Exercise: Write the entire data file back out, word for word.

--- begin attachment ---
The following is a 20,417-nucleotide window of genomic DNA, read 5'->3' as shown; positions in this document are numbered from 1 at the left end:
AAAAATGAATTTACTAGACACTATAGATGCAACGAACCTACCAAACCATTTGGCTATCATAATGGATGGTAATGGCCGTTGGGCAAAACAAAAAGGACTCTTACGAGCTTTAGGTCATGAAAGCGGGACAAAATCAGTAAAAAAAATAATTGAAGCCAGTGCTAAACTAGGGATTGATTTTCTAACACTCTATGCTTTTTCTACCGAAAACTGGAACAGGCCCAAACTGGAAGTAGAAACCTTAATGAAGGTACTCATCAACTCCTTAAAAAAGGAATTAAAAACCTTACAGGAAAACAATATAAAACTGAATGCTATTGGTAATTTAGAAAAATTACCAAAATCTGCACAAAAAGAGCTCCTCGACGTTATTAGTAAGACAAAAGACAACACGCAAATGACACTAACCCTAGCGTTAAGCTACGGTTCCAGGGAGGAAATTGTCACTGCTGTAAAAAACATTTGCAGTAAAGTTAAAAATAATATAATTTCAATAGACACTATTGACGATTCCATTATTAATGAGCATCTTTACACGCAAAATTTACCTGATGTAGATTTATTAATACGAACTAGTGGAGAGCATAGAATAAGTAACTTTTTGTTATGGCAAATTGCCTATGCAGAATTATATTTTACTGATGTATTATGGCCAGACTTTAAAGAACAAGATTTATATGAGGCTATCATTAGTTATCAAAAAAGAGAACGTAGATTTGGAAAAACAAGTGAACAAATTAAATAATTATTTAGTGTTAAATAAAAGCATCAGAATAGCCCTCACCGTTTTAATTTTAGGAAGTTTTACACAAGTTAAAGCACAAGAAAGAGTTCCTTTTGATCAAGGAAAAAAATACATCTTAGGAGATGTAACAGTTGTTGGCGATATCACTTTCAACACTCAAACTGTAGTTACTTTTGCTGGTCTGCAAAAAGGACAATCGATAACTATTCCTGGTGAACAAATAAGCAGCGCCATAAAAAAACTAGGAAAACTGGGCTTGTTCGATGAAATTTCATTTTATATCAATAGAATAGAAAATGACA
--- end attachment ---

The following is a 20,417-nucleotide window of genomic DNA, read 5'->3' as shown; positions in this document are numbered from 1 at the left end:
AAAAATGAATTTACTAGACACTATAGATGCAACGAACCTACCAAACCATTTGGCTATCATAATGGATGGTAATGGCCGTTGGGCAAAACAAAAAGGACTCTTACGAGCTTTAGGTCATGAAAGCGGGACAAAATCAGTAAAAAAAATAATTGAAGCCAGTGCTAAACTAGGGATTGATTTTCTAACACTCTATGCTTTTTCTACCGAAAACTGGAACAGGCCCAAACTGGAAGTAGAAACCTTAATGAAGGTACTCATCAACTCCTTAAAAAAGGAATTAAAAACCTTACAGGAAAACAATATAAAACTGAATGCTATTGGTAATTTAGAAAAATTACCAAAATCTGCACAAAAAGAGCTCCTCGACGTTATTAGTAAGACAAAAGACAACACGCAAATGACACTAACCCTAGCGTTAAGCTACGGTTCCAGGGAGGAAATTGTCACTGCTGTAAAAAACATTTGCAGTAAAGTTAAAAATAATATAATTTCAATAGACACTATTGACGATTCCATTATTAATGAGCATCTTTACACGCAAAATTTACCTGATGTAGATTTATTAATACGAACTAGTGGAGAGCATAGAATAAGTAACTTTTTGTTATGGCAAATTGCCTATGCAGAATTATATTTTACTGATGTATTATGGCCAGACTTTAAAGAACAAGATTTATATGAGGCTATCATTAGTTATCAAAAAAGAGAACGTAGATTTGGAAAAACAAGTGAACAAATTAAATAATTATTTAGTGTTAAATAAAAGCATCAGAATAGCCCTCACCGTTTTAATTTTAGGAAGTTTTACACAAGTTAAAGCACAAGAAAGAGTTCCTTTTGATCAAGGAAAAAAATACATCTTAGGAGATGTAACAGTTGTTGGCGATATCACTTTCAACACTCAAACTGTAGTTACTTTTGCTGGTCTGCAAAAAGGACAATCGATAACTATTCCTGGTGAACAAATAAGCAGCGCCATAAAAAAACTAGGAAAACTGGGCTTGTTCGATGAAATTTCATTTTATATCAATAGAATAGAAAATGACA